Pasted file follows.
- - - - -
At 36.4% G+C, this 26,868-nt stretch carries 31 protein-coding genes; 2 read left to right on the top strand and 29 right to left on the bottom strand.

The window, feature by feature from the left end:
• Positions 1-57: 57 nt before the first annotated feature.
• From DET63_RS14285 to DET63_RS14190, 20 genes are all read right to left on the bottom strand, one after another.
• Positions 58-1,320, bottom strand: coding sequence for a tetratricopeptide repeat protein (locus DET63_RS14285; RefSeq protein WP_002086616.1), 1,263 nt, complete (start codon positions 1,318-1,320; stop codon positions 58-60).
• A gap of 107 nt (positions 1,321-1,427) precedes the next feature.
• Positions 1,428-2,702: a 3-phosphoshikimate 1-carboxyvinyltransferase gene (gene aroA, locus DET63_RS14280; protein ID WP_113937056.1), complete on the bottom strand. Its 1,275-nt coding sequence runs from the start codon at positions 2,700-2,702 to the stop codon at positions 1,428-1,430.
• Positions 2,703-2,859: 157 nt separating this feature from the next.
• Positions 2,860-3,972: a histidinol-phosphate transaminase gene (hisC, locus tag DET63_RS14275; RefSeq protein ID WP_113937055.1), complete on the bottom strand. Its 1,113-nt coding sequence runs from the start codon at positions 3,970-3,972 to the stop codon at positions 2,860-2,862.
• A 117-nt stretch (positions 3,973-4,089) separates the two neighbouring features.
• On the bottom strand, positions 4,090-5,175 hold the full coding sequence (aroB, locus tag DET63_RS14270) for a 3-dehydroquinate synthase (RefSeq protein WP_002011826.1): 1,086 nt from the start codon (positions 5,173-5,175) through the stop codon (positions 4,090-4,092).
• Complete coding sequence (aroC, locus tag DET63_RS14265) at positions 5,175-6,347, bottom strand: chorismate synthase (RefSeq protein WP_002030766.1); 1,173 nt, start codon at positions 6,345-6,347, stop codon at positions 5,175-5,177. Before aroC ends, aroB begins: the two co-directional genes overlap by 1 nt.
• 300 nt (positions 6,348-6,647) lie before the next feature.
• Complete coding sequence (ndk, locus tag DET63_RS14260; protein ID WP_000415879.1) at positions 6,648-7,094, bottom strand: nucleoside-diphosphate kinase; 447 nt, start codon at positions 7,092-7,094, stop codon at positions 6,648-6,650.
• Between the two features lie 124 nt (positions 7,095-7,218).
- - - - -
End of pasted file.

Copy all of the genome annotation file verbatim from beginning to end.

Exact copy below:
At 36.4% G+C, this 26,868-nt stretch carries 31 protein-coding genes; 2 read left to right on the top strand and 29 right to left on the bottom strand.

The window, feature by feature from the left end:
• Positions 1-57: 57 nt before the first annotated feature.
• From DET63_RS14285 to DET63_RS14190, 20 genes are all read right to left on the bottom strand, one after another.
• Positions 58-1,320, bottom strand: coding sequence for a tetratricopeptide repeat protein (locus DET63_RS14285; RefSeq protein WP_002086616.1), 1,263 nt, complete (start codon positions 1,318-1,320; stop codon positions 58-60).
• A gap of 107 nt (positions 1,321-1,427) precedes the next feature.
• Positions 1,428-2,702: a 3-phosphoshikimate 1-carboxyvinyltransferase gene (gene aroA, locus DET63_RS14280; protein ID WP_113937056.1), complete on the bottom strand. Its 1,275-nt coding sequence runs from the start codon at positions 2,700-2,702 to the stop codon at positions 1,428-1,430.
• Positions 2,703-2,859: 157 nt separating this feature from the next.
• Positions 2,860-3,972: a histidinol-phosphate transaminase gene (hisC, locus tag DET63_RS14275; RefSeq protein ID WP_113937055.1), complete on the bottom strand. Its 1,113-nt coding sequence runs from the start codon at positions 3,970-3,972 to the stop codon at positions 2,860-2,862.
• A 117-nt stretch (positions 3,973-4,089) separates the two neighbouring features.
• On the bottom strand, positions 4,090-5,175 hold the full coding sequence (aroB, locus tag DET63_RS14270) for a 3-dehydroquinate synthase (RefSeq protein WP_002011826.1): 1,086 nt from the start codon (positions 5,173-5,175) through the stop codon (positions 4,090-4,092).
• Complete coding sequence (aroC, locus tag DET63_RS14265) at positions 5,175-6,347, bottom strand: chorismate synthase (RefSeq protein WP_002030766.1); 1,173 nt, start codon at positions 6,345-6,347, stop codon at positions 5,175-5,177. Before aroC ends, aroB begins: the two co-directional genes overlap by 1 nt.
• 300 nt (positions 6,348-6,647) lie before the next feature.
• Complete coding sequence (ndk, locus tag DET63_RS14260; protein ID WP_000415879.1) at positions 6,648-7,094, bottom strand: nucleoside-diphosphate kinase; 447 nt, start codon at positions 7,092-7,094, stop codon at positions 6,648-6,650.
• Between the two features lie 124 nt (positions 7,095-7,218).